Jenna, a single mom, asks her older sister Betsy to watch her children while she attends an artist retreat to reconnect with photography. Despite her infertility issues and resulting melancholy (unbeknownst to Jenna), Betsy agrees, as she’s always been a mother figure to her unpredictable sibling. Both sisters find themselves outside their comfort zones and in turn, find their way back to each other, all this while waiting for a hurricane to hit.
Denton portrays a complex sister relationship of unspoken jealousies, fears, and parental love, and how a challenging economy affects marriage and livelihood, as Betsy supplements her husband’s dairy farm with educational tours. There’s a subtle lesson in this novel to follow your heart and take responsibility for your talent, to be true to yourself. The only taint is the author’s apparent expectation of her readership all being Christian, so that the story sometimes feels preachy and insular. It doesn’t seem credible for an infertility specialist to advise a couple to pray for a natural pregnancy after a failed treatment. This is a small blemish on a wonderful story of sisterhood and authenticity. I was fortunate to receive this lovely novel through NetGalley.
Amber comes to from a coma, but realizes that she is not awake, only aware. While in her hospital bed, she hears her husband and sister discuss mysterious happenings related to her car accident. Flashbacks to a week before bring the reader up to date slowly through an unreliable narrator. Journal entries from childhood fill in blanks and spew a haze of ambiguity regarding the sisters, until the reader is delightfully confused and enlightened repeatedly, like the proverbial roller coaster ride. Feeney plops out a big, ole’ shocker at the end—twice!—that makes the reader go, “Hmm…” It’s a fun read and worth the time to try to figure out what’s going on between the sisters, and if anyone is trustworthy, or if all of them are constantly scheming. The journal is brilliantly done, without revealing anything. Much murder and mayhem ensue, beyond the family, a deliciously wicked family. I was fortunate to receive an advanced copy from the publisher of this fantastic novel.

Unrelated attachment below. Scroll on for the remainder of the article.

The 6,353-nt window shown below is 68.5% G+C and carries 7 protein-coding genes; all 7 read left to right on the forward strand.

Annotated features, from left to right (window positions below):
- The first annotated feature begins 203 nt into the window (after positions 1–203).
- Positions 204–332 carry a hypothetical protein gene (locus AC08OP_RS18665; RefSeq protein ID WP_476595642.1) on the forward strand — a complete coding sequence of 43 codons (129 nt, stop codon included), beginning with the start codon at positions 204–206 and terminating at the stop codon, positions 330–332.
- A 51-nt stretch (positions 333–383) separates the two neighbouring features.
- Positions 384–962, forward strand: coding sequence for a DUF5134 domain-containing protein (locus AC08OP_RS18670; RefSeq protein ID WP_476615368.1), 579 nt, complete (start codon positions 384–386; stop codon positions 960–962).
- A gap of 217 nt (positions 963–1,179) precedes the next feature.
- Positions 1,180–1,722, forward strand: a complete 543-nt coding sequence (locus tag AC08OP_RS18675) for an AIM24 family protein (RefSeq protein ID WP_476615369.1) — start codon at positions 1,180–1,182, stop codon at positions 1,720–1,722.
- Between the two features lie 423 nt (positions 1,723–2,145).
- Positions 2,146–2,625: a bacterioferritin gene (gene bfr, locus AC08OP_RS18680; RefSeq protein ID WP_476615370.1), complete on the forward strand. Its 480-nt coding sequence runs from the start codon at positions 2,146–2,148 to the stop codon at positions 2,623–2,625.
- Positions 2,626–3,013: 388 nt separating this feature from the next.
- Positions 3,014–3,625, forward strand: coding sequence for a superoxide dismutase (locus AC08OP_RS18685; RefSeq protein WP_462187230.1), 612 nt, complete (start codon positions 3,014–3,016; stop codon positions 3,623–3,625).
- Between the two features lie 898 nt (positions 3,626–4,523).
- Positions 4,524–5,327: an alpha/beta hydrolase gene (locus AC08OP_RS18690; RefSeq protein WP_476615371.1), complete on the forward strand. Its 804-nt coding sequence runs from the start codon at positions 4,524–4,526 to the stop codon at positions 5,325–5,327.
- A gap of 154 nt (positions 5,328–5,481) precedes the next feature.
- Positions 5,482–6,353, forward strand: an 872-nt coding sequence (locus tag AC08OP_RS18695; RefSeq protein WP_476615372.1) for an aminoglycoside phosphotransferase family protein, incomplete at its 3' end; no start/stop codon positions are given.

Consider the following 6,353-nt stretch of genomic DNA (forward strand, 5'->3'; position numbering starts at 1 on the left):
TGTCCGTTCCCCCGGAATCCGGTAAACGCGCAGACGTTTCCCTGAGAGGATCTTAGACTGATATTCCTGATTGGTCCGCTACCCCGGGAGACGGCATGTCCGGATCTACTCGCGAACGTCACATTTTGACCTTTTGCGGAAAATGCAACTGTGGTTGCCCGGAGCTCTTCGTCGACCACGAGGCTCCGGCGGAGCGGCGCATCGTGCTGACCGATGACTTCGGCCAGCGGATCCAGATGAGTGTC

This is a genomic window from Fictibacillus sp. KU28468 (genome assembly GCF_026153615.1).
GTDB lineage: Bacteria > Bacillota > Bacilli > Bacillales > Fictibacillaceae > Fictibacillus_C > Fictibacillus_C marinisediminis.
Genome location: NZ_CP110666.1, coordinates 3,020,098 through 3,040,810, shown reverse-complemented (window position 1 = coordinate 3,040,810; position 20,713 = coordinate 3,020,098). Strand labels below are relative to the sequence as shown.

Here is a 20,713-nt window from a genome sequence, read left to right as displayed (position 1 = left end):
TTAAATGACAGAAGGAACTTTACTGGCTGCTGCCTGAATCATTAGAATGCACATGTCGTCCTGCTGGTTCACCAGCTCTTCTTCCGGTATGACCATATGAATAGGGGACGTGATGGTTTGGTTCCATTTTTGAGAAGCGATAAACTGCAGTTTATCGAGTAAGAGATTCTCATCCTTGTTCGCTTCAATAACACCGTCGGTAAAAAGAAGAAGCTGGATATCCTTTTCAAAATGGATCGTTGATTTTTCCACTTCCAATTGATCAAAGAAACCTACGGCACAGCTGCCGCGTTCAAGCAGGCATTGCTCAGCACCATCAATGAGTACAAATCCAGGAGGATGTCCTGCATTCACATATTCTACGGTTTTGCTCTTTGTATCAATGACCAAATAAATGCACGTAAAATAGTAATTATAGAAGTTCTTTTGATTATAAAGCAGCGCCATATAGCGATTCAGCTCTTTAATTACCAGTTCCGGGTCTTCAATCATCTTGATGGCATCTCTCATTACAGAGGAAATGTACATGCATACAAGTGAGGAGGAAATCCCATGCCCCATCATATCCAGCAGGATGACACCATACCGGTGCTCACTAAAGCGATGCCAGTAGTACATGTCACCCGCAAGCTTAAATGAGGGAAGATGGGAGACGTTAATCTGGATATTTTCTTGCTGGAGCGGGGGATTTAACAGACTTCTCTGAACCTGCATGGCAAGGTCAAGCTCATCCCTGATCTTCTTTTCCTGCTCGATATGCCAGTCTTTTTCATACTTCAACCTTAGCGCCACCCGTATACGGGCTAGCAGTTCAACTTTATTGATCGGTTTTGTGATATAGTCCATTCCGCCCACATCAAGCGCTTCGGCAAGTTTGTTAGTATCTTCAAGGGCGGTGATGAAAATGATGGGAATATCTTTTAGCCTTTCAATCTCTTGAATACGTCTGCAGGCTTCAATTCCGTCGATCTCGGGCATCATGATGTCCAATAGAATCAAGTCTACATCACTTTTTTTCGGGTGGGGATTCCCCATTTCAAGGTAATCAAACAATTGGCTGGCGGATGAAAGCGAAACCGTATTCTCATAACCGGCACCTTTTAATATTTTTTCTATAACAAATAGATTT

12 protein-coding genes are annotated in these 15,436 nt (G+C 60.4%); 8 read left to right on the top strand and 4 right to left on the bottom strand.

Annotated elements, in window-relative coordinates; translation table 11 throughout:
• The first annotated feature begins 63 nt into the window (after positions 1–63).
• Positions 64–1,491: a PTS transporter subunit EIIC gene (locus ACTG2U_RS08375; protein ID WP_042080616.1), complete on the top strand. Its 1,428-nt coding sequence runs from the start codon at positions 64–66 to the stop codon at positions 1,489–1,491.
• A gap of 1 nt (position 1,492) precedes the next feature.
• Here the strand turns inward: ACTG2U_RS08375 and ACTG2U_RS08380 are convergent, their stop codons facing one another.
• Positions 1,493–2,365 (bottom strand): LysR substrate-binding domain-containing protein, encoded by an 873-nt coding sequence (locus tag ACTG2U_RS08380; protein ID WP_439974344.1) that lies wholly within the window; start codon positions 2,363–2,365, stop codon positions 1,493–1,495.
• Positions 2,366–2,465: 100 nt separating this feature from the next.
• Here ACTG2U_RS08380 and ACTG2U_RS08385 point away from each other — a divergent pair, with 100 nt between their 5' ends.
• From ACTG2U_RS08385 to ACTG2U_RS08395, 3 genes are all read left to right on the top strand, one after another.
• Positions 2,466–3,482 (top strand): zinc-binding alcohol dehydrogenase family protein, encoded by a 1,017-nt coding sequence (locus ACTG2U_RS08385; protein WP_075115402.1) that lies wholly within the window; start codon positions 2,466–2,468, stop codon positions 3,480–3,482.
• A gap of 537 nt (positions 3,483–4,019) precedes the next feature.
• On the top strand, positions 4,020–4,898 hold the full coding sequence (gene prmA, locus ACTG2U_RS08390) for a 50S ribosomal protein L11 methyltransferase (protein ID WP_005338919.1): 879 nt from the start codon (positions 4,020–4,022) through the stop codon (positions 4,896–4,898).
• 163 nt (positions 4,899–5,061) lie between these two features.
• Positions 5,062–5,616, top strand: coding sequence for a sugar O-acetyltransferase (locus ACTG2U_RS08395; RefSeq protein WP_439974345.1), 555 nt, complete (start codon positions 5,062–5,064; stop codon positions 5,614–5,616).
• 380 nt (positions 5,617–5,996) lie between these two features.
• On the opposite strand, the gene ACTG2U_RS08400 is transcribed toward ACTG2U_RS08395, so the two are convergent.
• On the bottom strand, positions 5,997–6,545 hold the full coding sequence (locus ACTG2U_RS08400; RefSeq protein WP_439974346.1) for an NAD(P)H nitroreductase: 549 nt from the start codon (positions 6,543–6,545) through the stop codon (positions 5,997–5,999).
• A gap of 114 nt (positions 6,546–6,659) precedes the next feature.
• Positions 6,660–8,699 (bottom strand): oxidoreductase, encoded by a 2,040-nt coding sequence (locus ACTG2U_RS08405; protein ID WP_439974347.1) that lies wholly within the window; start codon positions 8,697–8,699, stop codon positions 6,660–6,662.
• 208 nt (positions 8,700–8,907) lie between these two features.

Ellis and Michael begin a lifelong friendship after Michael’s mother dies and he comes to live with his grandmother Mabel, both boys sharing the affection of Mabel and Ellis’ mother Dora. The delicacy of their first love romance shatters as Ellis yields to society’s mores after a turning point in France, and even Michael understands that Annie is “the one.” Loving Annie draws Michael into their orbit, expanding her idea of family to include him and his grandmother. Although readers are familiar with the horrific stories of gay men succumbing to AIDS, Winman carefully portrays Michael’s unique perspective on his friends’ deaths—he returns to France where he grieves for all that he’s lost in his life. The first half of the book focuses on Ellis after all of his losses leave him off-kilter, wondering what to do with himself. The second half flashes back through Michael’s journals, a candid look at a man whose fulfilled expectations disappoint. This is a gorgeous story of how love grows to include those who might be estranged by circumstances. I was fortunate to receive a copy through a Goodreads giveaway.
Singing woke Anthony each morning. He went to bed anticipating the morning serenade. Of course it was in Irish, so he didn’t catch all the words, but the clear voice of his wife Aisling urged him from bed with a yearning to touch her and hug her and kiss her and call her his precious. Life began for him when he saw ash-blond Aisling working in a public house on his visit to Ireland to meet long-lost cousins found through his ancestral investigation. One of the cousins knew her name, but that was all. Not even a summer romance; no words exchanged, only a smile that stopped the world for Anthony.
He returned to the village of his cousins as a Christmas gift to himself. He went to the public house each evening for supper. Until she spoke more than business with him. He met her parents, promising them to care for her until the end of his days, promising as many trips home for her as possible. Aisling came home with him to Connecticut the following summer, after an Irish wedding in her hometown, which all of his cousins attended.